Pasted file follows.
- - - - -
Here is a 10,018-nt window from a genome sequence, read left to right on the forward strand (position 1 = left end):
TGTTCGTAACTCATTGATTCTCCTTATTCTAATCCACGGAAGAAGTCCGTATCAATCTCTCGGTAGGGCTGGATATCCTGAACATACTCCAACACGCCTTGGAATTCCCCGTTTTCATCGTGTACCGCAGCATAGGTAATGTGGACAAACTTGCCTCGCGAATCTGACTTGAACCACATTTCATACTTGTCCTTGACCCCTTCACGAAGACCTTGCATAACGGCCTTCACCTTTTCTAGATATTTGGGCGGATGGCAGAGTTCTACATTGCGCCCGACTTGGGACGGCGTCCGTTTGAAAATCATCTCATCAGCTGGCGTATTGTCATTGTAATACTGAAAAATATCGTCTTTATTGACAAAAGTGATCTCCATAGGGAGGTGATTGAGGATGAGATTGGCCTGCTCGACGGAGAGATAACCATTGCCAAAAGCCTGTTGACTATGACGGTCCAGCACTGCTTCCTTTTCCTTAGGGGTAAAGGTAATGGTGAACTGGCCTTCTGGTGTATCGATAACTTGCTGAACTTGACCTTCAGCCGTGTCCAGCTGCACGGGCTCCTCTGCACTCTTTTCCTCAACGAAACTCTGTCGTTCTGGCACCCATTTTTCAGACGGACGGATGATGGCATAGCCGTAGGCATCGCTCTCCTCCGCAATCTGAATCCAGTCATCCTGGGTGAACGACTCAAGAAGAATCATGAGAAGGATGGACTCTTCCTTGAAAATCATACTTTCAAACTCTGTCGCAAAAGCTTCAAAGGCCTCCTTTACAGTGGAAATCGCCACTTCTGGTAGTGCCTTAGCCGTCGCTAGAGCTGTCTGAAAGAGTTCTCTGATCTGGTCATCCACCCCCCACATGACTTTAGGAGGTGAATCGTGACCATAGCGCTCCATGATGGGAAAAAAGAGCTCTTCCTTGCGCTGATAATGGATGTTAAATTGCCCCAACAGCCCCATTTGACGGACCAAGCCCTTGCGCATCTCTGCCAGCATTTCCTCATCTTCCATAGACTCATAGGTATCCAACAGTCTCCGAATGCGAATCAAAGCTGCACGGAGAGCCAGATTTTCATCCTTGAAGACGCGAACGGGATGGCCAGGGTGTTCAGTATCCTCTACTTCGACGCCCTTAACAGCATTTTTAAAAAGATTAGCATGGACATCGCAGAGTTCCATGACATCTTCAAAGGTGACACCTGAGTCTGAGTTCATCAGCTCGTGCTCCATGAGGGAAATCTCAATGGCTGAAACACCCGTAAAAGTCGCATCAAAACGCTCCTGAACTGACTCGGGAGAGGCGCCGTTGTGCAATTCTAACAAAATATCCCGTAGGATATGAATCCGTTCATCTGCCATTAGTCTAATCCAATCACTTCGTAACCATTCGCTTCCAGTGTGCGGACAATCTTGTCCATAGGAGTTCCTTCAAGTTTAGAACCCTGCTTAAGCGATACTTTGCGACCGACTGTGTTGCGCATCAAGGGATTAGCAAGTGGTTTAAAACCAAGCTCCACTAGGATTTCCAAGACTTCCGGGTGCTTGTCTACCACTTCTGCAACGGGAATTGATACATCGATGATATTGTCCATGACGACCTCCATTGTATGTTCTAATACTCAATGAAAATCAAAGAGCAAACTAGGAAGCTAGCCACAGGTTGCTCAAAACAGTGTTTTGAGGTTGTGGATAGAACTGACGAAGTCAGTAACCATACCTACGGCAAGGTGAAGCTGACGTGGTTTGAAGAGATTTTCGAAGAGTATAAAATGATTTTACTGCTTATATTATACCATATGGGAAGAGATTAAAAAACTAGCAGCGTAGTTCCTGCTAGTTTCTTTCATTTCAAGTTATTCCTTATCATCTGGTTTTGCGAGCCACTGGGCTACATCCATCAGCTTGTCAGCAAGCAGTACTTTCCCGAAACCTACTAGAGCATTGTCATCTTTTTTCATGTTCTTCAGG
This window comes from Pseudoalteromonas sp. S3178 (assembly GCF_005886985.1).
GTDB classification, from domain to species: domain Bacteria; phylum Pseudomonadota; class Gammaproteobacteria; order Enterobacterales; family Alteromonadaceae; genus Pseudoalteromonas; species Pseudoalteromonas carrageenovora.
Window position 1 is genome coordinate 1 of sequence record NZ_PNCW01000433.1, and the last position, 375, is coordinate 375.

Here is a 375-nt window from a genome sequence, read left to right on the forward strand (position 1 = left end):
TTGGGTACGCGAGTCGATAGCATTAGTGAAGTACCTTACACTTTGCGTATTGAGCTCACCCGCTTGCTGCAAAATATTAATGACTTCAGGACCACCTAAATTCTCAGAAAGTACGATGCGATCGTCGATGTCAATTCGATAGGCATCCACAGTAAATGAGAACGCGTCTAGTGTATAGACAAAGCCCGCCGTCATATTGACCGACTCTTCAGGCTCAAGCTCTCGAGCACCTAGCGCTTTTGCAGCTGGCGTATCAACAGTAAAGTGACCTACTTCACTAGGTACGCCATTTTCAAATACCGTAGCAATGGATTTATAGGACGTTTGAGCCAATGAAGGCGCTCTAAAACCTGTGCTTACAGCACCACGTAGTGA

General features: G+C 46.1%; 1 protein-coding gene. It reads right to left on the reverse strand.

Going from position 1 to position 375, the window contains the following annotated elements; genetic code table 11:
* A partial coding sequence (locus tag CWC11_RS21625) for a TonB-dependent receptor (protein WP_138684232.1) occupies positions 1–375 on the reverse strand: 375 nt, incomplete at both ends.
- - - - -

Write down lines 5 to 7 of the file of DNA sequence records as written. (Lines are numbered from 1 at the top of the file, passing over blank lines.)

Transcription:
Window position 1 is genome coordinate 1 of sequence record NZ_PNCW01000433.1, and the last position, 375, is coordinate 375.

Here is a 375-nt window from a genome sequence, read left to right on the forward strand (position 1 = left end):
TTGGGTACGCGAGTCGATAGCATTAGTGAAGTACCTTACACTTTGCGTATTGAGCTCACCCGCTTGCTGCAAAATATTAATGACTTCAGGACCACCTAAATTCTCAGAAAGTACGATGCGATCGTCGATGTCAATTCGATAGGCATCCACAGTAAATGAGAACGCGTCTAGTGTATAGACAAAGCCCGCCGTCATATTGACCGACTCTTCAGGCTCAAGCTCTCGAGCACCTAGCGCTTTTGCAGCTGGCGTATCAACAGTAAAGTGACCTACTTCACTAGGTACGCCATTTTCAAATACCGTAGCAATGGATTTATAGGACGTTTGAGCCAATGAAGGCGCTCTAAAACCTGTGCTTACAGCACCACGTAGTGA